Hewlett-Packard is taking the latest steps in its efforts to become a major cloud computing player, launching the private beta for two public cloud services.
The infrastructure-as-a-service (IaaS) offerings, announced Sept. 7, are HP Cloud Compute and HP Cloud Object Storage, and offer a combination of HP hardware and software technologies as well as the OpenStack open-source cloud software stack.
"At HP Cloud Services, our goal is to provide the next generation of cloud infrastructure, platform services and cloud solutions for developers, ISVs, and businesses of all sizes," Emil Sayegh, vice president in HP's Cloud Services business, said in a post on the company's Scaling the Cloud blog. "We recognize that public cloud services should be open and transparent from end-to-end across APIs, infrastructure and software stack."
HP joined the OpenStack initiative in July-a day after rival Dell did-with Sayegh saying at the time that HP already was playing an active role in the effort.
The move is taking HP closer to competing more directly with public cloud giants Amazon Web Services, Microsoft and Rackspace. In addition, it comes a week after Dell announced its own IaaS offering, based on a partnership with virtualization technology vendor VMware.
HP's public cloud beta initially will incorporate HP Cloud Compute, which enables users to access compute power in an on-demand fashion. They also can customize their instances to more closely fit their workload demands and can scale them if the need arises, according to HP. In addition, HP Cloud Object Storage enables users to access online storage on demand.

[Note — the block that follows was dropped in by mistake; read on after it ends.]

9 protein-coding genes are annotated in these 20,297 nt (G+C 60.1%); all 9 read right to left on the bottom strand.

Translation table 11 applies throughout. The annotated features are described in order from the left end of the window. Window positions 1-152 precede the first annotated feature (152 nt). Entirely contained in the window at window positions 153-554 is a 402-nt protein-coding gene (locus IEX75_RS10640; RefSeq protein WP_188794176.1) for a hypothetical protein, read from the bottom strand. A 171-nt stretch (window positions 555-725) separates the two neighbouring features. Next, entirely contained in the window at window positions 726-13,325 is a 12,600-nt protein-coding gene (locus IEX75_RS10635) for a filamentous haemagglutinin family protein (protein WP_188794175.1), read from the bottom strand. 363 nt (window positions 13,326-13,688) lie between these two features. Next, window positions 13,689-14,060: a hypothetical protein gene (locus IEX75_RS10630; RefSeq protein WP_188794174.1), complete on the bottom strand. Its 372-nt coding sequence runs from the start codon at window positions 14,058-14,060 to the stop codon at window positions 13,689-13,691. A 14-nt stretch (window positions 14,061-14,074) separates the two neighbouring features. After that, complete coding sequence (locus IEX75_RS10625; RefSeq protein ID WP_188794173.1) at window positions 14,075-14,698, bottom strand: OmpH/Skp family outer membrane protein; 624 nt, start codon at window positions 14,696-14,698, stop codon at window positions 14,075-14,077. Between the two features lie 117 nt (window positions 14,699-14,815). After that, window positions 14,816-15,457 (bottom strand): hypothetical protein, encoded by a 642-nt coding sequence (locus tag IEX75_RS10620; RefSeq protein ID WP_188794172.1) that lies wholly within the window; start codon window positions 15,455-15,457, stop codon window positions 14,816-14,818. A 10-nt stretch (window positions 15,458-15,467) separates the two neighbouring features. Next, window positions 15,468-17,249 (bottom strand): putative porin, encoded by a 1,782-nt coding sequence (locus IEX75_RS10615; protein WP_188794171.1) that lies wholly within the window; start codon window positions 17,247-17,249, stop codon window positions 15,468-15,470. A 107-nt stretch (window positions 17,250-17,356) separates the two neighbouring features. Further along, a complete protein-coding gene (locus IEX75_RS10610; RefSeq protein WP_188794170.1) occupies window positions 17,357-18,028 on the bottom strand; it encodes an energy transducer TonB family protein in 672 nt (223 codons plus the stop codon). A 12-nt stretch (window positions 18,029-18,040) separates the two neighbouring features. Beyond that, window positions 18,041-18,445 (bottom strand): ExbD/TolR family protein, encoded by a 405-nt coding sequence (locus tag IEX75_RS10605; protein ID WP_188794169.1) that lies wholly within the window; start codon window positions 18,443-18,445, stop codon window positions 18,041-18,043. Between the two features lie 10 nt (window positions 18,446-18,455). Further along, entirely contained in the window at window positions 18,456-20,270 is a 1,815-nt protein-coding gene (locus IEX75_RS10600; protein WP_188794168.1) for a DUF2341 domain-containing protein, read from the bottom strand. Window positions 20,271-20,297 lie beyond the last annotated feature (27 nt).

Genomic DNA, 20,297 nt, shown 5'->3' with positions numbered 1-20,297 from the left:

The services will be free during the beta timeframe, and users reportedly will be charged on a pay-per-use fashion once they go live. The services will feature a Web-based user interface and RESTful APIs, company officials said. HP already has tested the services with a small group of users and now is looking to expand the user base, according to Sayegh.
Users can register for the program at the HP Website.
HP is joining a growing crowd in the cloud. Along with the likes of Microsoft, Amazon and Rackspace, a number of other top-tier tech vendors, including Oracle and Google, are looking to make inroads. For its part, Dell has been aggressive over the last couple of months in expanding its cloud computing capabilities.
In July, Dell officials announced the Dell OpenStack Cloud Solution, a combination of the OpenStack software offerings and its own PowerEdge servers. Dell said the solution also includes the vendor's "Crowbar" OpenStack installer, which the company is releasing to the open-source community.
In addition, at the VMworld 2011 show in August, Dell officials said the company will launch its first public cloud offering later this year. The IaaS offering will involve Dell hosting VMware's new vCloud public cloud systems in Dell's data centers, including one that already is online in Texas. Another is being built in the Pacific Northwest, and more are planned.
The Dell-VMware partnership will open up more opportunities for Dell in the cloud, according to Mark Bilger, vice president and CTO of Dell Services.
"This partnership also will build private clouds for customers," Bilger said in an interview with eWEEK at the time. "By extension between the two, Dell Services will be providing hyper-cloud solutions between the private cloud data centers and Dell's public cloud offering."